The design of the home is equally as important as location--and it's even more important than the price of the home, according to John Burns Real Estate Consulting. Want to give buyers better value with better design? Let's take a look at some of the design trends that will be hot in 2016 (Photo: Ross Cooperthwaite Photography).
1/ Better scale and function. Excess is out: Small is the new big. Micro homes are calling attention to how we can better maximize space. Buyers are looking at function versus size. The takeaway: Builders need to deliver better function and versatility to attract buyers.
Space-efficient homes with great outdoor areas answer current buyer preferences (Photo: Chang Kyun Kim).
2/ Width sells. Wider, smaller lots are in. For example, on a 70 by 70-foot lot, we can get a master bedroom suite downstairs, with private space connected to the master suite, kitchen, family room and second bedroom (possibly a multi-generational suite). Multiple garage configurations can be utilized, plus the option for a separate third-car garage, a casita, or a multi-generational suite. Other lifestyle enhancing designs have been configured on lot sizes such as 60 by 60 and 50 by 50. The takeaway: With 50 percent more architecture to the street, the home now looks bigger and has more curb appeal.
Wide elevations offer curb appeal (Photo: John Bare Photography).
3/ Higher degree of personalization. Buyers are discerning; as a result, personalization is in. Buyers want to pick and choose what they desire in their new home; they don't want to feel like they're paying for stuff they don’t want. This idea goes far beyond what is offered in a builder’s design center. Each consumer will live in the interior space of a home differently. The takeaway: Homebuyers want to be able to personalize how they live in their own home.
Touches like pet amenities make a home feel personalized (Photo courtesy KTGY Architecture + Planning).
4/ Homes that are attainable. Out-of-reach home pricing is out. If buyers want more space, affordability and financing are driving the home size they can afford. Today's buyers need their homes to do more in less space to make the homes more attainable. The takeaway: Young, first-time buyers, typically burdened with student loans, will demand smaller, more affordable homes.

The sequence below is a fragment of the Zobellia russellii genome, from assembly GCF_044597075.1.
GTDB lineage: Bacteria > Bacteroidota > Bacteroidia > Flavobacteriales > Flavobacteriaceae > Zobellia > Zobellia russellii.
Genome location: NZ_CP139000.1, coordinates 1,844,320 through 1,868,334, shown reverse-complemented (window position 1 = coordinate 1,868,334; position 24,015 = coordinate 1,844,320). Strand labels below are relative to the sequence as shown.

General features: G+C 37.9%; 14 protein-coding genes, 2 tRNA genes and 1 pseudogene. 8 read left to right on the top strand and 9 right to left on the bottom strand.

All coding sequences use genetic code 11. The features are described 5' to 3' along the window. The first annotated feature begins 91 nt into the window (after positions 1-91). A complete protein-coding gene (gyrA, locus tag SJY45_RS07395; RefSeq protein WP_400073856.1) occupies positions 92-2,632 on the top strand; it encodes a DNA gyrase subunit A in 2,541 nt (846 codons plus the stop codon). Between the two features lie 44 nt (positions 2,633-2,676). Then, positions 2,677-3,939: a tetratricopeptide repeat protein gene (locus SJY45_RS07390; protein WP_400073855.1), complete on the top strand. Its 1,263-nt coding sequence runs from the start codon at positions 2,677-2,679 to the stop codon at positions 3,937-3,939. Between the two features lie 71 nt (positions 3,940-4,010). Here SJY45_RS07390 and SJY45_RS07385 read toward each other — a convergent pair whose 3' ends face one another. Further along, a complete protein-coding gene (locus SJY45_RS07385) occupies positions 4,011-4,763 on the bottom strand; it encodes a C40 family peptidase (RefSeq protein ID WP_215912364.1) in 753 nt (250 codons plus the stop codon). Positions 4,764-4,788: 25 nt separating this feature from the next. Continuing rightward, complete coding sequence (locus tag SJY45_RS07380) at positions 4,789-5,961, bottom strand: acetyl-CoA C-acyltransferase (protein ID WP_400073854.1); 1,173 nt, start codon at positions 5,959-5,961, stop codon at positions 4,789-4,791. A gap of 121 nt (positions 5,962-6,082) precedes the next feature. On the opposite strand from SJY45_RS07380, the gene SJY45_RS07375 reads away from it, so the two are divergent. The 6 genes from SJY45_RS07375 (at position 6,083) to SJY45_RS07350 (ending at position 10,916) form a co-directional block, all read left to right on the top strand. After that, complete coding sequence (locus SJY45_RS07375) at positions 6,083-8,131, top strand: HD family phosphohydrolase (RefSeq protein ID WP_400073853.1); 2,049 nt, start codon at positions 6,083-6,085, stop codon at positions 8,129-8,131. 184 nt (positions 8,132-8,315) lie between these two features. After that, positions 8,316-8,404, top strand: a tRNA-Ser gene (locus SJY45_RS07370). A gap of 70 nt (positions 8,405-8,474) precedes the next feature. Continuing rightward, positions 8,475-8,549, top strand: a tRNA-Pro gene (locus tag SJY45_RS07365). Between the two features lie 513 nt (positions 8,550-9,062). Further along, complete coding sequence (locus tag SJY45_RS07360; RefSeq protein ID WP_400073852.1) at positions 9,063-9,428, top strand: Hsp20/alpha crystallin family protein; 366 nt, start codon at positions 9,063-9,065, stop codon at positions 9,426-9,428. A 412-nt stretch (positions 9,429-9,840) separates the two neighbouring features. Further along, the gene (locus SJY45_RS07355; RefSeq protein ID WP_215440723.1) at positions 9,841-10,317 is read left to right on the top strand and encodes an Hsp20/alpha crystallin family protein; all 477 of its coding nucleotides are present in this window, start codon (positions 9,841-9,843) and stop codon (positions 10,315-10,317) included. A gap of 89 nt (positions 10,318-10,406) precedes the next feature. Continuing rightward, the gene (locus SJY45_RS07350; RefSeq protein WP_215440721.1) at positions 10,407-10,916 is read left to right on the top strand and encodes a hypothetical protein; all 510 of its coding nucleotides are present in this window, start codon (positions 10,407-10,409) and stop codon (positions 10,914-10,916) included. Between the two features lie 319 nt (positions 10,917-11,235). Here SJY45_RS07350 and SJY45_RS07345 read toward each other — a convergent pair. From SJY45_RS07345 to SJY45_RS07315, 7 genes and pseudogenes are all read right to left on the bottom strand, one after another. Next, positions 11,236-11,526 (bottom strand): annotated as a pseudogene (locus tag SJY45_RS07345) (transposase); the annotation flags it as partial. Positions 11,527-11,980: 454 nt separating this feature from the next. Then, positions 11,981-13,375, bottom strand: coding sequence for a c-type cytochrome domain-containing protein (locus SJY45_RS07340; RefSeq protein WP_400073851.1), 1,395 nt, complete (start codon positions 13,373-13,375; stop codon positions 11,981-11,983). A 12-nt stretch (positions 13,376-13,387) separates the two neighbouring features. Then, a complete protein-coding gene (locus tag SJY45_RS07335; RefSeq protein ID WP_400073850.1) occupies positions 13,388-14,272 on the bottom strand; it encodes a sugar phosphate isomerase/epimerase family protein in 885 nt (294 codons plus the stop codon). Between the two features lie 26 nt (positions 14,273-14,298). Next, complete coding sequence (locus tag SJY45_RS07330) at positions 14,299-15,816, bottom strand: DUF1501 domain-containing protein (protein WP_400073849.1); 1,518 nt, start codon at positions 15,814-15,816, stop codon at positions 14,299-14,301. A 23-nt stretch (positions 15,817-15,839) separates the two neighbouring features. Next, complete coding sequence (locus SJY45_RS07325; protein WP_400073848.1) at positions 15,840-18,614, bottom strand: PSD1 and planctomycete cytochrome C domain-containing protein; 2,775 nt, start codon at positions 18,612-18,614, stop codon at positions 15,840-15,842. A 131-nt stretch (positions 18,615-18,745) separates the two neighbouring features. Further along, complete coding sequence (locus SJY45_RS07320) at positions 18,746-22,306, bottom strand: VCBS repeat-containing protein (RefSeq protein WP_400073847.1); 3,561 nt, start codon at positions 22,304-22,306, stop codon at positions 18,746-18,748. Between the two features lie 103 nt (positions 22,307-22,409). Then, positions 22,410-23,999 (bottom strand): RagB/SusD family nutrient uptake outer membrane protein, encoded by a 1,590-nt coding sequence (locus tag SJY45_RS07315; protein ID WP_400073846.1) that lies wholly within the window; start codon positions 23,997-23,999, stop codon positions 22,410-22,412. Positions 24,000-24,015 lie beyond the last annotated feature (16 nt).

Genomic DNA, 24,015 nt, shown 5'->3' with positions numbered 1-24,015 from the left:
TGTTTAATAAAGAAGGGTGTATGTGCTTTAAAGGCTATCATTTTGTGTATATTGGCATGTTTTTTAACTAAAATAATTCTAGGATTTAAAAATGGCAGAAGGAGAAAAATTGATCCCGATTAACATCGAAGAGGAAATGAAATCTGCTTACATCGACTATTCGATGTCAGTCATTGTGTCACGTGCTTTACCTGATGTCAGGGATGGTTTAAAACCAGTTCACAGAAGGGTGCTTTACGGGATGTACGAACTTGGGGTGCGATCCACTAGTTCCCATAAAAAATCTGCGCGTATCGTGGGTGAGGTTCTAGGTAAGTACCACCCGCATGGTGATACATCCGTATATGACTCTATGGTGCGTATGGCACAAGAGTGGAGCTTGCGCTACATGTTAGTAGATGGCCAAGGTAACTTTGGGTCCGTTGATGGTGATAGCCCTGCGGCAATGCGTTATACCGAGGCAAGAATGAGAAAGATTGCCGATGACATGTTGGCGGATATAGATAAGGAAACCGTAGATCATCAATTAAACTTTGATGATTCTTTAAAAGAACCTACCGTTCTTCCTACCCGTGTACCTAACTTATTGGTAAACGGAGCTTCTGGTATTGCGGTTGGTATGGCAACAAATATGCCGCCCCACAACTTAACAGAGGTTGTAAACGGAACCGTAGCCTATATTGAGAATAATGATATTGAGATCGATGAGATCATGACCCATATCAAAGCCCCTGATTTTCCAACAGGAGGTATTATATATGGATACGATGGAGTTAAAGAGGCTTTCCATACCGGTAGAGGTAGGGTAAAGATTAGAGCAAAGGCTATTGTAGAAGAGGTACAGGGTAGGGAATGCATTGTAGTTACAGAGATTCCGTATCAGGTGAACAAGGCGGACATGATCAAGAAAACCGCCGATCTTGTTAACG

Homes that are modest in scale are a must in order to attract first-time buyers (Photo: Chang Kyun Kim).
5/ Greater connectivity. Limited access to the outdoors is out. It's no secret that indoor-outdoor living is favored by home buyers. But how the home connects to the outdoor is paramount. No one wants to have to walk through the dining room to get to an outdoor courtyard. The takeaway: Delivering better indoor-to-outdoor connectivity is key right now, and it will be in 2016, too.
Indoor-outdoor fluidity helps sell homes, in all parts of the country (Photo: Christopher Mayer Photography).
6/ More outdoor space that's private. The desire for this is growing. Buyers don’t want to see their neighbors when they are relaxing outside. Private courtyards that open up to two or three rooms in the home extend the living and entertaining space and accessibility as well as the utility. The takeaway: Fireplaces, couches, and TVs have moved outdoors to create outdoor living rooms.
Delivering outdoor spaces that feel private is a must (Photo: Mark Boisclair Photography).
7/ A want, not a need. People have many options in today’s market including purchasing a resale, renting a home, or living in a resort-style, amenity-rich apartment community. Owning a home is not a need, it is a want. The takeaway: Builders need to give buyers more reasons to buy a new home.
Buyers are seeking homes that feel amenity-rich and even resort-like (Christopher Mayer Photography).
8/ Garages aren't just for cars. Garages designed strictly for cars are out. Garages with high ceilings that allow for extra storage off the floor and extra room for grownup toys like bicycles, skidoos, motorcycles, etc. offer buyers more versatility. The takeaway: As more people forgo a car for public transportation, Uber, or Lyft, the structure that used to store a car can be converted into a casita, a man cave, a she-shed, a hobby room, or an entertainment space.
The garage can be a man-cave, she-shed, or something in between (Photo: Courtesy KTGY Architecture + Planning).
9/ Lock-and-leave. Today’s homebuyer, whether a Millennial or a Boomer, want to enjoy an active lifestyle and avoid a lot of home maintenance. The takeaway: High maintenance homes are out.
Low-maintenance homes are in demand by a wide spectrum of buyers (Photo: Courtesy KTGY Architecture + Planning).
10/ Multi-functional laundry rooms. Laundry rooms just for laundry are out. Builders can increase a laundry room’s function and versatility by adding square footage and options like extra storage, ample counter space for hobbies, a pet wash, drop zone and a mud room. The takeaway: To a laundry room, consider adding other options, like a horizontal laundry chute through a door from the master closet to the laundry room.
Laundry rooms need to do double- and triple-duty (Photo: Mark Boisclair Photography).
11/ Home workspaces. If the office or workspace is used by family members for homework or hobbies, the best location is to have the office close to the kitchen and family room for better functionality. The takeaway: Dens or a home office located off the home’s entry are out.
Home offices can can be set throughout the house, including in the kitchen, where the action is. (Photo: Karen Shell Photography).
Nick Lehnert, who has over 40 years of experience in home building, heads up KTGY Architecture + Planning's Market Research and R + D Design in Irvine, Calif. Reach him at firstname.lastname@example.org.